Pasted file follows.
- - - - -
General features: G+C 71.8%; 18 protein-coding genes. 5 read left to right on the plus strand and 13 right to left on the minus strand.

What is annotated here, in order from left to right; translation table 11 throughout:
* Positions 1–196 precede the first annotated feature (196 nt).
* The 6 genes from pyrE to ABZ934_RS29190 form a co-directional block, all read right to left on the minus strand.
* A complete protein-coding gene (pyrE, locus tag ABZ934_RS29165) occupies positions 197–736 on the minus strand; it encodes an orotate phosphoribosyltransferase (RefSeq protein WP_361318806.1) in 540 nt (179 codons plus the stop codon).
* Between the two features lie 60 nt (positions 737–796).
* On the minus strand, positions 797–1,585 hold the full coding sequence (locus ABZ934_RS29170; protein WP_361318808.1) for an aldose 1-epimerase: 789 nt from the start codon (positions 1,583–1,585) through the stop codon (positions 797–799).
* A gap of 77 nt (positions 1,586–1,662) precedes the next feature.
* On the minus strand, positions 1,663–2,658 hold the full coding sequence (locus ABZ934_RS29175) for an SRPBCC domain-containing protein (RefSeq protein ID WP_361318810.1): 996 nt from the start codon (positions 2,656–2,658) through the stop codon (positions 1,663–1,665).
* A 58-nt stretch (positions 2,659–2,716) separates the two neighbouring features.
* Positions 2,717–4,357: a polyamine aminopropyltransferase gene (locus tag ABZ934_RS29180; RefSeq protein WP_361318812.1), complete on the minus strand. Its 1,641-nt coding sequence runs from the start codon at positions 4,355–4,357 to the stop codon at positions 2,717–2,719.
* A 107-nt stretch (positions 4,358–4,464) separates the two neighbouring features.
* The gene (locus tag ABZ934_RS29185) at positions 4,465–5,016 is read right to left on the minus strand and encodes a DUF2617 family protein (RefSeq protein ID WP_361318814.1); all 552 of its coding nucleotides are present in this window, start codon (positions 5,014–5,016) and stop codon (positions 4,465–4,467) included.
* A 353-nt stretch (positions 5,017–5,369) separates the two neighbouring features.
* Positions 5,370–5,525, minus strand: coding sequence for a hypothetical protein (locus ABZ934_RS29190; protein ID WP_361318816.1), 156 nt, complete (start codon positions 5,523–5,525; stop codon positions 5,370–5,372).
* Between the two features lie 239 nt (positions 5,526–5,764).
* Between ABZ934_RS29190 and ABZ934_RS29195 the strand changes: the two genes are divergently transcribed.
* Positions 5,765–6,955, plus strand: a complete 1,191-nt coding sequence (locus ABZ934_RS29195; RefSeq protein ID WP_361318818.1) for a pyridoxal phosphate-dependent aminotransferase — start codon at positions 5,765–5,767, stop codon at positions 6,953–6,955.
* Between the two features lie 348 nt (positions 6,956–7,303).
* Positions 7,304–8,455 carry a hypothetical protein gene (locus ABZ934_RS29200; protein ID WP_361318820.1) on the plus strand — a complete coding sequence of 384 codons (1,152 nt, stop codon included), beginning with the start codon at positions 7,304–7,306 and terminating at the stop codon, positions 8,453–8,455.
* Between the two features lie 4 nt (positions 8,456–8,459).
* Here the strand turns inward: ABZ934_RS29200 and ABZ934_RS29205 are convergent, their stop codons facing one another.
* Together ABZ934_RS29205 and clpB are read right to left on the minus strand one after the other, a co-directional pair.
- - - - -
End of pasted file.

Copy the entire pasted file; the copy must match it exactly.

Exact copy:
General features: G+C 71.8%; 18 protein-coding genes. 5 read left to right on the plus strand and 13 right to left on the minus strand.

What is annotated here, in order from left to right; translation table 11 throughout:
* Positions 1–196 precede the first annotated feature (196 nt).
* The 6 genes from pyrE to ABZ934_RS29190 form a co-directional block, all read right to left on the minus strand.
* A complete protein-coding gene (pyrE, locus tag ABZ934_RS29165) occupies positions 197–736 on the minus strand; it encodes an orotate phosphoribosyltransferase (RefSeq protein WP_361318806.1) in 540 nt (179 codons plus the stop codon).
* Between the two features lie 60 nt (positions 737–796).
* On the minus strand, positions 797–1,585 hold the full coding sequence (locus ABZ934_RS29170; protein WP_361318808.1) for an aldose 1-epimerase: 789 nt from the start codon (positions 1,583–1,585) through the stop codon (positions 797–799).
* A gap of 77 nt (positions 1,586–1,662) precedes the next feature.
* On the minus strand, positions 1,663–2,658 hold the full coding sequence (locus ABZ934_RS29175) for an SRPBCC domain-containing protein (RefSeq protein ID WP_361318810.1): 996 nt from the start codon (positions 2,656–2,658) through the stop codon (positions 1,663–1,665).
* A 58-nt stretch (positions 2,659–2,716) separates the two neighbouring features.
* Positions 2,717–4,357: a polyamine aminopropyltransferase gene (locus tag ABZ934_RS29180; RefSeq protein WP_361318812.1), complete on the minus strand. Its 1,641-nt coding sequence runs from the start codon at positions 4,355–4,357 to the stop codon at positions 2,717–2,719.
* A 107-nt stretch (positions 4,358–4,464) separates the two neighbouring features.
* The gene (locus tag ABZ934_RS29185) at positions 4,465–5,016 is read right to left on the minus strand and encodes a DUF2617 family protein (RefSeq protein ID WP_361318814.1); all 552 of its coding nucleotides are present in this window, start codon (positions 5,014–5,016) and stop codon (positions 4,465–4,467) included.
* A 353-nt stretch (positions 5,017–5,369) separates the two neighbouring features.
* Positions 5,370–5,525, minus strand: coding sequence for a hypothetical protein (locus ABZ934_RS29190; protein ID WP_361318816.1), 156 nt, complete (start codon positions 5,523–5,525; stop codon positions 5,370–5,372).
* Between the two features lie 239 nt (positions 5,526–5,764).
* Between ABZ934_RS29190 and ABZ934_RS29195 the strand changes: the two genes are divergently transcribed.
* Positions 5,765–6,955, plus strand: a complete 1,191-nt coding sequence (locus ABZ934_RS29195; RefSeq protein ID WP_361318818.1) for a pyridoxal phosphate-dependent aminotransferase — start codon at positions 5,765–5,767, stop codon at positions 6,953–6,955.
* Between the two features lie 348 nt (positions 6,956–7,303).
* Positions 7,304–8,455 carry a hypothetical protein gene (locus ABZ934_RS29200; protein ID WP_361318820.1) on the plus strand — a complete coding sequence of 384 codons (1,152 nt, stop codon included), beginning with the start codon at positions 7,304–7,306 and terminating at the stop codon, positions 8,453–8,455.
* Between the two features lie 4 nt (positions 8,456–8,459).
* Here the strand turns inward: ABZ934_RS29200 and ABZ934_RS29205 are convergent, their stop codons facing one another.
* Together ABZ934_RS29205 and clpB are read right to left on the minus strand one after the other, a co-directional pair.